Let’s take the Alamar Rap Festival for example. When the state-sponsored Asociacion Hermanos Saiz (AHS) intervened in the event, they offered rappers the chance to become “legalized,” as well as the opportunity to travel to the United States – the “hip hop mecca.” Grupo Uno, the original organizer of the event, up to that moment hadn’t been able to secure pay for their rappers (not even their own members of the organizing committee were paid). Similarly, they couldn’t guarantee trips abroad nor did they have an independent recording agency, as does AHS. Therefore it was not surprising that the rappers allied with the new administrator or that the dismemberment of the festival was quick and without apparent bloodletting.
What was sad was that at the time of the change in control over the festival, it had already attracted foreign journalists as well as the singer Harry Belafonte and the actor Danny Glover, who were impressed by the strength of Cuban hip hop. The two artists had already come to Cuba and interviewed several rappers; there was already a group of US activists (“Black August”) who supported the event; a jam-packed Alamar Amphitheater had already roared with enthusiasm at the end of summer, and there had already begun rapping sessions every month because the annual event had not been enough to channel all the power of that art form.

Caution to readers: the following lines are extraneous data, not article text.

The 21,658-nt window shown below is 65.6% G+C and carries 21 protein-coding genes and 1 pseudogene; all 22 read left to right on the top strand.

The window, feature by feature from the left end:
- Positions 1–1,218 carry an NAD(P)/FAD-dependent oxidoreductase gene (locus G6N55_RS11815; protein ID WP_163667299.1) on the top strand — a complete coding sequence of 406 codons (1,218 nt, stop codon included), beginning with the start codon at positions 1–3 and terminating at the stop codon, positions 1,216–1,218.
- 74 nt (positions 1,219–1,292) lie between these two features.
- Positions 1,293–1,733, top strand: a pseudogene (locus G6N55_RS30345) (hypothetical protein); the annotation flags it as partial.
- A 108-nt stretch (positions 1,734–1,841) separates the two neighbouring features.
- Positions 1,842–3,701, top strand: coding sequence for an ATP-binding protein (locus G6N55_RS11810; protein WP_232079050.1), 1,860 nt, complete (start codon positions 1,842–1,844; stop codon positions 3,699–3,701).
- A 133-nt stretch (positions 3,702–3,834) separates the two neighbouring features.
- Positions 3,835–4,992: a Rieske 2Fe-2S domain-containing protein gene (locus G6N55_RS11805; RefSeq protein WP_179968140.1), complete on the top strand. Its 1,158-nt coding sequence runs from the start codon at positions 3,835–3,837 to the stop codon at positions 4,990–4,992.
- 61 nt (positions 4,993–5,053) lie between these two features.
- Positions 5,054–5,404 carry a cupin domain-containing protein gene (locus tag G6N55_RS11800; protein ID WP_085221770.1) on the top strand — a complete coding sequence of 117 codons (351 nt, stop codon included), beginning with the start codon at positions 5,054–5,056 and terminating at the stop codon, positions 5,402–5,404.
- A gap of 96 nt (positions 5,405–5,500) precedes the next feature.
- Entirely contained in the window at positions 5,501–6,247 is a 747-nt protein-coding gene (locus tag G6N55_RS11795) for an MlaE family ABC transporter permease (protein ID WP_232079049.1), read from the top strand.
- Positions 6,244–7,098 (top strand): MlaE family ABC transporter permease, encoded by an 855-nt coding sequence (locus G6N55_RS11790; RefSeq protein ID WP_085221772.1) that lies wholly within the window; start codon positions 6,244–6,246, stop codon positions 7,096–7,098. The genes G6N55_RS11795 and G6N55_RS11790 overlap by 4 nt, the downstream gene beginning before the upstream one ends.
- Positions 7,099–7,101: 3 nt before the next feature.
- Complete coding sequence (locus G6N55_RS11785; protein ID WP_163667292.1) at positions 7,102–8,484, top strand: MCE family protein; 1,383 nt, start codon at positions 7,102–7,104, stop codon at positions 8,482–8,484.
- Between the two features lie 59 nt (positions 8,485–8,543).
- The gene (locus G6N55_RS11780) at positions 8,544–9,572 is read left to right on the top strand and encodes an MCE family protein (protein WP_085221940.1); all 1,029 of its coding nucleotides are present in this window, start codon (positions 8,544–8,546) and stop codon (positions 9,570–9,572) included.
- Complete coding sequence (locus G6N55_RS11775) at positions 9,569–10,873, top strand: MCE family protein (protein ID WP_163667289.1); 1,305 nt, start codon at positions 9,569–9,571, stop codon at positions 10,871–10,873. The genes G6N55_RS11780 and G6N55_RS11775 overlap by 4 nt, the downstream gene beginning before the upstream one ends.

Now what were the benefits of the change in control? Let’s see:
– The “Agencia Cubana de Rap” (the Cuban Rap Agency) was created, though it falls well short of meeting the demands of Cuban rappers.
– There appeared Revista Movimiento (Movement Magazine), which is almost a ghost publication for its sporadic editions; and what’s even worse, it doesn’t represent even a third of the hip hop movement in Cuba.
– The Rap Symposium arose, which doesn’t take place in the outlying Alamar projects but instead is held in the downtown Vedado district, where it carries with it a subtle and bitter trail of defeat for those of the periphery by those of the center.
– The “Puños Arriba” (Fists Up) event emerged, which was not created in Alamar and therefore made local residents feel (once again) the limitation of its being (in addition to an aborted urban initiative) the mutilation of an identity they had already established. At the time of the debacle in other municipalities, Alamar was being called “Rap City.”